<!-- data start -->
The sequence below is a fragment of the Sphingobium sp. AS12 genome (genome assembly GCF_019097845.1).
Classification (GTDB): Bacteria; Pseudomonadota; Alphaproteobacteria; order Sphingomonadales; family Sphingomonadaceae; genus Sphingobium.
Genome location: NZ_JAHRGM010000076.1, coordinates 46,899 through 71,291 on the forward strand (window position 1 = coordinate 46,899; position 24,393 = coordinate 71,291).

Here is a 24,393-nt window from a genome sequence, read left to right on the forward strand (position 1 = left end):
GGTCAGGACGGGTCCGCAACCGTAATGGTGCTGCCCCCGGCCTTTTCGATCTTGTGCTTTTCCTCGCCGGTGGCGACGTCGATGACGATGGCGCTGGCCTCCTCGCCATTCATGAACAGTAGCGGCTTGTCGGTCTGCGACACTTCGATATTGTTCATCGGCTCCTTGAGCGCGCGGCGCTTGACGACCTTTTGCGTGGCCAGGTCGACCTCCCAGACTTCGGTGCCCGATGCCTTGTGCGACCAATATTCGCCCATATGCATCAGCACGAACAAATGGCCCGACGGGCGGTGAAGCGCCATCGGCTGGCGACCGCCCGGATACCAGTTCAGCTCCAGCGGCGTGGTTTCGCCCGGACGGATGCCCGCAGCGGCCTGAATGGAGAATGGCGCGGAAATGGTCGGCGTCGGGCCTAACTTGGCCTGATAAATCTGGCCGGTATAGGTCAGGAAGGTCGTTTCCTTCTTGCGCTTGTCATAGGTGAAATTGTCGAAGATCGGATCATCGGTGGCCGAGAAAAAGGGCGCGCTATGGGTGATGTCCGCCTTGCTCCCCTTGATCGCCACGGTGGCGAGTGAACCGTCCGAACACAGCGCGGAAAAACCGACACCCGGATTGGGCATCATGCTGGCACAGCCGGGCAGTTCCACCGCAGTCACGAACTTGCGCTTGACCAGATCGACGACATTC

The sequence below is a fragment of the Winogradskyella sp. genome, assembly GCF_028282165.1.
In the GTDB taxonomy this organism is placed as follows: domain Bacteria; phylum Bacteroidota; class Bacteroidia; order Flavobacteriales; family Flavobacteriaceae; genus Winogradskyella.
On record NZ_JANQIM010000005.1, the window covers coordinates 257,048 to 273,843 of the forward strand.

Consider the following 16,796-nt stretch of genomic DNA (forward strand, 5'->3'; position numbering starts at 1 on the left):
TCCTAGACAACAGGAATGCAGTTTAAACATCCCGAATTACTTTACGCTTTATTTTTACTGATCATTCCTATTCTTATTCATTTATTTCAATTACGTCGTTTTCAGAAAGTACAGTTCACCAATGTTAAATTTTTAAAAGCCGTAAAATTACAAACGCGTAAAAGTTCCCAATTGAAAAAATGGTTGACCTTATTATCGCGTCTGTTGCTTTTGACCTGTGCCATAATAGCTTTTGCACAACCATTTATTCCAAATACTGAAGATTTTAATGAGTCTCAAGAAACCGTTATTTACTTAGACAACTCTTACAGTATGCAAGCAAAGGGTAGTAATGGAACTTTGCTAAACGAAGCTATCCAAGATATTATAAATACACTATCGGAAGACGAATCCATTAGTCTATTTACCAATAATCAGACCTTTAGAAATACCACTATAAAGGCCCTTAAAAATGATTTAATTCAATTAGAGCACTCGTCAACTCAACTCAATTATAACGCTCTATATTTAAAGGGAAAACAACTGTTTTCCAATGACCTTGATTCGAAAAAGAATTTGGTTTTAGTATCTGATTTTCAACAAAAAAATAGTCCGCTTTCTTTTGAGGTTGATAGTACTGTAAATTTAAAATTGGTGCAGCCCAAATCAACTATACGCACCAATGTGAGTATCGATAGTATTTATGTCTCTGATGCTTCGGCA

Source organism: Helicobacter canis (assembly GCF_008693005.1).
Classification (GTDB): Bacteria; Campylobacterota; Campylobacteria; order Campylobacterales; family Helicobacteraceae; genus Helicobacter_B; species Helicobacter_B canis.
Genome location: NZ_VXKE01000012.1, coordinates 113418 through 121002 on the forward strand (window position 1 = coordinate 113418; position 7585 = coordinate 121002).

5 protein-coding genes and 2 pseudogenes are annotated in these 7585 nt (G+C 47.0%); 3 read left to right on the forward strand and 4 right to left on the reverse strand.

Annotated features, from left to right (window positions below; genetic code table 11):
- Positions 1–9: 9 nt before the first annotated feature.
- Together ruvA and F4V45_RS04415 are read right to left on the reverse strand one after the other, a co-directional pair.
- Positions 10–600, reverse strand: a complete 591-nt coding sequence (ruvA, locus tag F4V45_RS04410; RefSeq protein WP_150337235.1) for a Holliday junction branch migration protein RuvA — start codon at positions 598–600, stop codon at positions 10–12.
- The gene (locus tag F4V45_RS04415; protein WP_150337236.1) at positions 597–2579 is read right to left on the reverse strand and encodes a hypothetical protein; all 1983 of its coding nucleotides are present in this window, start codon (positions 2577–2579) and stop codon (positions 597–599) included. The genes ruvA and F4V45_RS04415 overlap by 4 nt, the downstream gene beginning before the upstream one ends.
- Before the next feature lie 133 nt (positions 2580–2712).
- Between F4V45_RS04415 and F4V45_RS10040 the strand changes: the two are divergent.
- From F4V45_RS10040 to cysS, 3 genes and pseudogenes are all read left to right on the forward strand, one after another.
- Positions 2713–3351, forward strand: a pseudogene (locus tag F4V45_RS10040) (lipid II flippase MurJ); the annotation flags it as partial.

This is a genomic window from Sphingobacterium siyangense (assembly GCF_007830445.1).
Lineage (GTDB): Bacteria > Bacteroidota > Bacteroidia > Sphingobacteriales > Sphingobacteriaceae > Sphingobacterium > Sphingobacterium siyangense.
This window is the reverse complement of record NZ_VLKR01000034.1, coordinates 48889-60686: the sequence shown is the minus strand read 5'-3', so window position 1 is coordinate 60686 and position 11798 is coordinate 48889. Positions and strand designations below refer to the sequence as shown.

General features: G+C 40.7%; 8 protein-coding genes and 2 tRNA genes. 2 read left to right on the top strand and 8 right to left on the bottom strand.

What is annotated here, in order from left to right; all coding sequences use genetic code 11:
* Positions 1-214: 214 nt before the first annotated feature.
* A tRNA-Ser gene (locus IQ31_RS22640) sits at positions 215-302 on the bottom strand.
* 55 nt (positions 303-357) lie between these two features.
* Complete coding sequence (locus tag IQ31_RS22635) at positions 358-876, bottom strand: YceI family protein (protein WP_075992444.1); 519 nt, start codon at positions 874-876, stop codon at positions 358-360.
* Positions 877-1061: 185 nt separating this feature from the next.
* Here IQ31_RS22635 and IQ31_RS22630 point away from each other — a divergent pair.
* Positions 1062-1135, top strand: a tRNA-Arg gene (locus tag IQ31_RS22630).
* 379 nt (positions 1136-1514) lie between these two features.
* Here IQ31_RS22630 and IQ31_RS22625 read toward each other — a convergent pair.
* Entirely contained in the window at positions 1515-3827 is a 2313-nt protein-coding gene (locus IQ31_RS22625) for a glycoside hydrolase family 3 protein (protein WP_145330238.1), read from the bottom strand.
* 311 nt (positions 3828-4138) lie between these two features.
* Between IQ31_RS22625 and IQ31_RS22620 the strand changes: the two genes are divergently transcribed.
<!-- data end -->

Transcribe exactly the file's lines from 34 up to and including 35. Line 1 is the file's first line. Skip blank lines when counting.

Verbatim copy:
* Here IQ31_RS22635 and IQ31_RS22630 point away from each other — a divergent pair.
* Positions 1062-1135, top strand: a tRNA-Arg gene (locus tag IQ31_RS22630).